There is abundant authority for the proposition that the clause as it stands is valid. For years the cases have been to the effect that a clause in a bill of lading that loss shall be computed on the basis of the invoice price of the goods is valid, although no alternative rate was tendered the shipper or other special consideration given. Coleman v. New York, New Haven Hartford R. Co., 215 Mass. 45, 102 N.E. 92, 7 A.L.R. 1366; Fahey v. Baltimore Ohio R. Co., 139 Md. 161, 114 A. 905; Davis v. Zimmern, 211 Ala. 63, 99 So. 307; Grubbs v. Atlantic Coast Line R. Co., 101 S.C. 210, 85 S.E. 405; Brockman Commission Co. v. Missouri Pacific R. Co., 195 Mo. App. 607, 188 S.W. 920; Denver, etc., R. Co. v. Peterson Grocery, 59 Colo. 125, 147 P. 663; Wallingford Bros. v. Atchison, etc., R. Co., 101 Kan. 544, 167 P. 1136, L.R.A. 1918B, 716; Bowman-Kranz Lumber Co. v. Bush, 104 Neb. 165, 176 N.W. 91; J.C. Shaffer Co. v. Chicago, etc., R. Co., 21 I.C.C. 8. See, also, Duplan Silk Co. v. Lehigh Valley R. Co. (C.C.A.) 223 F. 600, in which Judge Lacombe said that such a clause was "lawfully included" in the bill of lading. The Duplan Case incidentally is an authority for the validity of both clause 3 and clause 11 in the present case. An equivalent clause, that damages shall be based on value of the goods at time and place of shipment, is likewise held valid. Inman Co. v. Seaboard Air Line R. Co. (C.C.) 159 F. 960; Springfield, etc., Co. v. Norfolk Western R. Co. (D.C.) 260 F. 254; The Asuarca (D.C.) 13 F.2d 222; Spada v. Pennsylvania R. Co., 86 N.J. Law, 187, 92 A. 379. See, also, Phœnix Insurance Co. v. Erie W. Transportation Co., 117 U.S. 312, 322, 6 S. Ct. 750, 29 L. Ed. 873, where the Supreme Court said obiter that a provision in a bill of lading making the value of the goods at the time and place of shipment the measure of the carrier's liability was valid, although, in the absence of such a clause, the value at the place of destination would govern the damages. In several other cases, clauses to the same effect as paragraph 3 and paragraph 11 in this case have been construed and applied; their validity having apparently been taken for granted. Western Transit Co. v. A.C. Leslie Co., 242 U.S. 448, 37 S. Ct. 133, 61 L. Ed. 423; Pennsylvania R. Co. v. Olivit Brothers, 243 U.S. 574, 37 S. Ct. 468, 61 L. Ed. 908; Gulf, etc., R. Co. v. Texas Packing Co., 244 U.S. 31, 37 S. Ct. 487, 61 L. Ed. 970. See, also, The Oneida (C.C.A.) 128 F. 687. And the plain inference from Chicago, etc., R. Co. v. McCaull-Dinsmore Co., 253 U.S. 97, 40 S. Ct. 504, 64 L. Ed. 801, is that a provision in a bill of lading fixing the carrier's liability at the value of the goods at place and time of shipment is unobjectionable except in cases falling within the first or second Cummins Amendments or some other applicable statute. 49 USCA § 20 (11).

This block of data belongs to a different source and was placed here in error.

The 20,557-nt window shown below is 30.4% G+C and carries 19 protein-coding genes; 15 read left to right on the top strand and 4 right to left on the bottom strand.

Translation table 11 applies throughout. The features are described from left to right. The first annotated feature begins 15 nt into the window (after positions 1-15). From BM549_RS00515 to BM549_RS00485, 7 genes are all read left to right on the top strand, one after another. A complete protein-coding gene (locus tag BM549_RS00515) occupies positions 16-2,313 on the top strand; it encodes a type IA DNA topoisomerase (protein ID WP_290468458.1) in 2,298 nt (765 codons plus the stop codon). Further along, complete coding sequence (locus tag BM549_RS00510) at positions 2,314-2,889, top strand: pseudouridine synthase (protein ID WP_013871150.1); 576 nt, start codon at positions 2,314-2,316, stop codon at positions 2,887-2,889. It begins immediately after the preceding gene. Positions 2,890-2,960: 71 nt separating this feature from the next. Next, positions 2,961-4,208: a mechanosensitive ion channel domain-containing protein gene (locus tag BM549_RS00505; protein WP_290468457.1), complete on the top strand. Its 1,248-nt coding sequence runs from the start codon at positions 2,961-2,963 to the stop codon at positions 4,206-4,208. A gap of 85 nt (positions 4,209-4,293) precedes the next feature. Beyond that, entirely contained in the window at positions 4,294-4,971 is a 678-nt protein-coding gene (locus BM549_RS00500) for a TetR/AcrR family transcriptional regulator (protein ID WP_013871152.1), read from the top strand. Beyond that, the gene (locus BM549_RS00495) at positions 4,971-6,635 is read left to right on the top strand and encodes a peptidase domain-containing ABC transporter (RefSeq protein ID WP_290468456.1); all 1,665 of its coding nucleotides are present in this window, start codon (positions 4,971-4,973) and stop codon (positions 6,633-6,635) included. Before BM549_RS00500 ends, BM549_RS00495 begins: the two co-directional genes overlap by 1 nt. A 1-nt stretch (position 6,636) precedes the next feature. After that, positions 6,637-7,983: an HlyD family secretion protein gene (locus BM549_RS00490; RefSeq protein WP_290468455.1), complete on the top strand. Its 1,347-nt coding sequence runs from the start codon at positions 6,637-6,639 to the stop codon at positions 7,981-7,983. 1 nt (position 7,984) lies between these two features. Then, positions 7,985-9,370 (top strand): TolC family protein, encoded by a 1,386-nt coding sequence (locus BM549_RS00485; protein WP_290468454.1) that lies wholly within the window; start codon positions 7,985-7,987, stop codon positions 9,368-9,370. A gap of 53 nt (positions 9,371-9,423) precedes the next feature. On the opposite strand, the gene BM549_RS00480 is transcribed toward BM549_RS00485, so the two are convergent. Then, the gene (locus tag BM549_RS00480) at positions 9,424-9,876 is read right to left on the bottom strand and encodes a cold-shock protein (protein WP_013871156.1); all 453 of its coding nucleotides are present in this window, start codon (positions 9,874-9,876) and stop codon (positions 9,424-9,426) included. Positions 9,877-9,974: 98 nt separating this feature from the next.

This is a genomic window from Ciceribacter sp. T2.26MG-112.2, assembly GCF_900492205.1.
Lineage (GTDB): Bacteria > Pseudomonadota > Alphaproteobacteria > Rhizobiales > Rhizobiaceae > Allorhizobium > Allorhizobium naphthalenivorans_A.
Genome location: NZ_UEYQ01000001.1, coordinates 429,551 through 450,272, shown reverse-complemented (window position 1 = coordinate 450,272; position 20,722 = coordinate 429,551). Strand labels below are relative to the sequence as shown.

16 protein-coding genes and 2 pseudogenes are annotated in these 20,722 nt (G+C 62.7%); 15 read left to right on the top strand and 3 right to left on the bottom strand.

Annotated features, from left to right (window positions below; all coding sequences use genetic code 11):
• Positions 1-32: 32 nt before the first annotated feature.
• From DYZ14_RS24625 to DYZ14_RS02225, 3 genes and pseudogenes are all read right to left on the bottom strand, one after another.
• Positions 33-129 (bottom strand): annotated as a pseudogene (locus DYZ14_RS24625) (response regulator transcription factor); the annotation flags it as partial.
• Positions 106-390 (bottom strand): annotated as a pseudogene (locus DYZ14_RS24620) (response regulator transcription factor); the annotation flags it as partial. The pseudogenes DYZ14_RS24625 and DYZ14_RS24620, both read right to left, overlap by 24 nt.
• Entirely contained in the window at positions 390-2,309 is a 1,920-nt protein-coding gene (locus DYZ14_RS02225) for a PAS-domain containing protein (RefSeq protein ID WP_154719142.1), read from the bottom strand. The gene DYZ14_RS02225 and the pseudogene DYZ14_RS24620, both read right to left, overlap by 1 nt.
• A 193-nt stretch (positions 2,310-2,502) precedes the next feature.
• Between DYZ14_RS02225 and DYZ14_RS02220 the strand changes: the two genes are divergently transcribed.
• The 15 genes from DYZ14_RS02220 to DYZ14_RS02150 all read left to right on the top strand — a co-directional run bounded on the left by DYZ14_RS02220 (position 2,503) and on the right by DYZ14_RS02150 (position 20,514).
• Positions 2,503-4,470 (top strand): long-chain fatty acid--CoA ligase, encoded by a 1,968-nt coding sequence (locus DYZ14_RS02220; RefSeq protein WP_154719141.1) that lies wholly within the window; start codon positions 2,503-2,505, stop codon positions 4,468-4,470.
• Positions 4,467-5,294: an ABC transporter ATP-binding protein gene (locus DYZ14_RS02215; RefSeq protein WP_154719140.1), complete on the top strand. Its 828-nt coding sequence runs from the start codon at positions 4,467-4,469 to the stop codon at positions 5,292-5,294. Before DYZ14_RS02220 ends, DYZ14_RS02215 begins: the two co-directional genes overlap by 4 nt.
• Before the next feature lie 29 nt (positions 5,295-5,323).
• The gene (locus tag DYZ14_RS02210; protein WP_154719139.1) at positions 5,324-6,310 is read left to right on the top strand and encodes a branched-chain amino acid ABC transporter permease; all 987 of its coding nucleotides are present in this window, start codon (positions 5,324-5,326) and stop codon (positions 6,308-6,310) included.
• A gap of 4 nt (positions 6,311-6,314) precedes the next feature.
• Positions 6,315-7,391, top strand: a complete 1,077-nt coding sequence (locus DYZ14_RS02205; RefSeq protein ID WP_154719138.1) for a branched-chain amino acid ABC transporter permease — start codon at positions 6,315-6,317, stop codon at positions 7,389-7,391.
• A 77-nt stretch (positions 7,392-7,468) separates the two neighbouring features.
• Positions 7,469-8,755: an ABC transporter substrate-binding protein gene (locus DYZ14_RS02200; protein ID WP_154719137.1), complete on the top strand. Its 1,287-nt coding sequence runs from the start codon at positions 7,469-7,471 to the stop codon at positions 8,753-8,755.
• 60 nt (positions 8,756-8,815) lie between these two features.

In my opinion, clause 11 in the bill of lading, requiring that losses be adjusted according to the invoice value of the shipment, is a reasonable and valid provision, and the commissioner erred in not giving effect to it. The exceptions relative to the measure of damages will therefore be sustained.
2. The construction of the clause is the next question. As an original matter, it might be urged that the libelant ought to recover the invoice value of the damaged goods; that, if 20 per cent. of the shipment were lost, the damages should be computed at 20 per cent. of the invoice value of the whole shipment, as under a valued policy of marine insurance. But the effect given to similar clauses in the past has been that the damages are the difference between the invoice value of the entire shipment and the market value at time and place of destination of the goods in their actual condition. Gulf, etc., R. Co. v. Texas Packing Co., supra; Duplan Silk Co. v. Lehigh Valley R. Co., supra; The Oneida, supra, at pages 692, 693 of 128 F. That rule will be followed here. "Invoice value" refers to commercial invoice and not to consular invoice. The libelant is also entitled to freight if prepaid.
3. The commissioner found that the cherries were in good order and condition when received by the carrier. He also made findings as to the quantity of cherries lost or damaged in transit. His findings on these matters are supported by the preponderance of the proof, and the exceptions relative to them will be overruled.
4. Interest on the damages was allower by the commissioner, except for a period of three years and five months, during which the libelant was taking depositions of witnesses in distant places. The commissioner held that this was the only delay that was fairly chargeable to the libelant. The claimant has excepted, insisting that no interest should have been allowed. Interest is discretionary in admiralty. The Scotland, 118 U.S. 507, 6 S. Ct. 1174, 30 L. Ed. 153. Upon a review of the steps in this protracted litigation, I am satisfied that the commissioner's ruling on interest was fair to both parties. The exception will be overruled.
As already indicated, the exceptions to the measure of damages will be sustained. The other exceptions will be overruled. The parties may submit memoranda as to the computation of damages, pointing out the proof as to invoice value of the entire shipment, market value of the goods at destination in their damaged condition, and expenses incurred.
The libelant has not shown, as to any of the three shipments, that the invoice value of the goods plus freight was greater than the actual arrived value. The libel will therefore be dismissed, but without costs.